“White privilege” is no longer a term isolated to the academic fringe or radical-left organizations like Black Lives Matter. Pushed by progressive politicians and the left-leaning media in an overt attempt to leverage public outrage and curry favor with the “woke” crowd, the divisive notion has become pervasive in the last few years and reached a cultural primacy in recent months. A closer look at the concept of “white privilege,” however, reveals that it’s based on fatally flawed premises, while the impact of its promotion suggests it is outright destructive, only adding to the vitriol and animosity pulling at the already strained seams of the nation.
The roots of the term
White privilege and its theoretical matrix, Critical Race Theory, are not at all rooted in some careful analysis of history or complex socioeconomic factors. Instead, they originate from the nebulous postmodern constructs of the late French philosopher Michel Foucault. His work serves as the foundation for most of the current trends in so-called “social justice” theory among the Left, as New Discourses explains:
“The postmodern understanding of power [and privilege] is…currently more influential than the Neo-Marxist…In fact, Social Justice is, perhaps, best thought of as a fusion of these two approaches with the postmodern understanding of power holding dominance. This understanding owes most of its formulation to a single Theorist named Michel Foucault…Foucault was instrumental in developing the idea that power (indeed, hegemony) works through society as it works through everybody, like a grid, in terms of how it defines people and groups as legitimate knowers, thus people with access to influence and power.”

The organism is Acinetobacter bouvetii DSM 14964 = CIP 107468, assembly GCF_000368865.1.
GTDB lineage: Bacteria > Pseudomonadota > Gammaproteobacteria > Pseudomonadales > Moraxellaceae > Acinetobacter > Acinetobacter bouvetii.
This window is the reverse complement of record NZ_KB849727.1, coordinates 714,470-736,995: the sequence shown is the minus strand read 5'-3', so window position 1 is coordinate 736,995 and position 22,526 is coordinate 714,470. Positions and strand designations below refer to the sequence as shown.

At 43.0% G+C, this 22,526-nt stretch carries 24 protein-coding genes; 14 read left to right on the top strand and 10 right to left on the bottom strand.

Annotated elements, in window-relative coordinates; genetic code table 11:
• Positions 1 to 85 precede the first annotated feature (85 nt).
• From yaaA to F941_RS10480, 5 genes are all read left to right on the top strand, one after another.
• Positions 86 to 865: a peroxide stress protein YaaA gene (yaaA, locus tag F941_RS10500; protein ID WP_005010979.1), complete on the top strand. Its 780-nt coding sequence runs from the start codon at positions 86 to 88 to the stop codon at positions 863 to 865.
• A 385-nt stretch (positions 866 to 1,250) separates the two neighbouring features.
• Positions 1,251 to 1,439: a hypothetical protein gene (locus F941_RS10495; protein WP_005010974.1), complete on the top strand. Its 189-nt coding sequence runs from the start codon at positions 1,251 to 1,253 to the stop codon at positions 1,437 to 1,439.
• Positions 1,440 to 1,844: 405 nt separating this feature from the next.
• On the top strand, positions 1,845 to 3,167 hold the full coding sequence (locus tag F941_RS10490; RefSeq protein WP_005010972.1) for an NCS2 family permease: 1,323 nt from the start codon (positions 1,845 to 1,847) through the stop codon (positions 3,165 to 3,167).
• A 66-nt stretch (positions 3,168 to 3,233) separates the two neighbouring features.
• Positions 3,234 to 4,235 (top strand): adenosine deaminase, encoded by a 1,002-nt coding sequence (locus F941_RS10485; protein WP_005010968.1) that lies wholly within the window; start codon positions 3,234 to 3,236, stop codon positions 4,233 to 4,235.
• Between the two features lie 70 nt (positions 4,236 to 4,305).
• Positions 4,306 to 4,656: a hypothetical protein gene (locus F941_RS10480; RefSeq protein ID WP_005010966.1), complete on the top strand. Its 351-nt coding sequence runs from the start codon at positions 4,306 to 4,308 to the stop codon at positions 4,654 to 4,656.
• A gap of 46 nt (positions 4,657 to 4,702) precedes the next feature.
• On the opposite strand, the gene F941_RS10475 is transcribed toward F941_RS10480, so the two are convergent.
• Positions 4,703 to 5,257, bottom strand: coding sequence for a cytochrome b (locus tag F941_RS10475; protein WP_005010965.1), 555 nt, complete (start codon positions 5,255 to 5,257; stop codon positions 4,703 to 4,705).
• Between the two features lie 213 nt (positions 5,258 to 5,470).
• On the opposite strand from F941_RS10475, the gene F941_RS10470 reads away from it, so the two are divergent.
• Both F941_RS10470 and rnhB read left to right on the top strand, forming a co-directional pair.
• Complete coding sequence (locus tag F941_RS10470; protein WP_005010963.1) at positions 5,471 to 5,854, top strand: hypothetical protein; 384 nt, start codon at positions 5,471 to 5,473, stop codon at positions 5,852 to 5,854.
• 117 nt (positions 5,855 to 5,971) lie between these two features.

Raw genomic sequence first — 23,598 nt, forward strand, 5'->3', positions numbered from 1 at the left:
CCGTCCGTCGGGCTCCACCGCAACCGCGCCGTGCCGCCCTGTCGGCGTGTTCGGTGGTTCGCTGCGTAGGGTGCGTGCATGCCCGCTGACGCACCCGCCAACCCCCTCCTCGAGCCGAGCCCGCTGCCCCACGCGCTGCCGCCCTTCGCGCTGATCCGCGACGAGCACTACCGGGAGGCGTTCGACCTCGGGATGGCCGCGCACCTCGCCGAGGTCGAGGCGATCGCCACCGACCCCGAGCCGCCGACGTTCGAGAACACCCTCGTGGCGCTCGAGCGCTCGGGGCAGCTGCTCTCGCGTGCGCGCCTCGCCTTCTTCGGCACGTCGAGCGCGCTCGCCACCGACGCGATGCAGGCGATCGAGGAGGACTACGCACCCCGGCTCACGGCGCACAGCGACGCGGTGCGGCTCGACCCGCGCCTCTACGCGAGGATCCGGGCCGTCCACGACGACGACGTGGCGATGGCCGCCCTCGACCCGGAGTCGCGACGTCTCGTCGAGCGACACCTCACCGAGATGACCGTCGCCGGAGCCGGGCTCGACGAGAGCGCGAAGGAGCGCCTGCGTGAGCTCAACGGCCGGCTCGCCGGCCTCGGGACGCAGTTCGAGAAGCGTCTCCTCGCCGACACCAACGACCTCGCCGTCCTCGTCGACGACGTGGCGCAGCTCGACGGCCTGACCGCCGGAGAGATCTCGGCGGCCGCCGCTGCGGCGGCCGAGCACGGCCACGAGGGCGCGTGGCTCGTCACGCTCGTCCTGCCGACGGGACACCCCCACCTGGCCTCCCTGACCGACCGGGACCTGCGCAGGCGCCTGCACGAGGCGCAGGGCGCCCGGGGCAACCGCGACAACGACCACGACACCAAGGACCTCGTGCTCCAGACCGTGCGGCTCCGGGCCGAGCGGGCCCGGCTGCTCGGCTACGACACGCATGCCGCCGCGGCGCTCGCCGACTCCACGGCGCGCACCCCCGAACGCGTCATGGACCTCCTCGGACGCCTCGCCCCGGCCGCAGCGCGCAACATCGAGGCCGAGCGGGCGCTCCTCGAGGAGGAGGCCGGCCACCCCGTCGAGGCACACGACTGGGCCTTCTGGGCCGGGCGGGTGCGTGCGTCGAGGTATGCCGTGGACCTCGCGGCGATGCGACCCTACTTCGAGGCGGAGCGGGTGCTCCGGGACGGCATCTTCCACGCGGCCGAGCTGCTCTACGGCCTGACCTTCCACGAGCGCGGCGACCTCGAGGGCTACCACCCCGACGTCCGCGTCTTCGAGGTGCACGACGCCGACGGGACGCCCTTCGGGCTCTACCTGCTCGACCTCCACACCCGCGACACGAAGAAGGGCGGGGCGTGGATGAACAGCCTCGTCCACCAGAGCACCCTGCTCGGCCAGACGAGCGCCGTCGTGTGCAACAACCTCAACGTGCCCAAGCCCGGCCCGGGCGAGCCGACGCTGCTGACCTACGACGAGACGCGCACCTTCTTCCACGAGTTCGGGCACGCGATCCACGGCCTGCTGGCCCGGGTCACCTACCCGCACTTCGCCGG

It’s worth noting that Foucault was also an ardent supporter of the Iranian Revolution in 1979. His infamous essay on the social unrest that lead to the revolution is suffused with naive praise for Ayatollah Khomeini as some quasi-messianic figure as well as his own confounding postmodern theorizing.
The flaws of “white privilege”
The fundamental flaw of “white privilege” is that the assertion completely fails to recognize the individual in any meaningful way, dehumanizing persons by way of superficialities and abstraction. It presents an entire group of people as monolithic and employs sweeping generalizations that have far more to do with prejudice than the very thing it seeks to redress: namely, racism.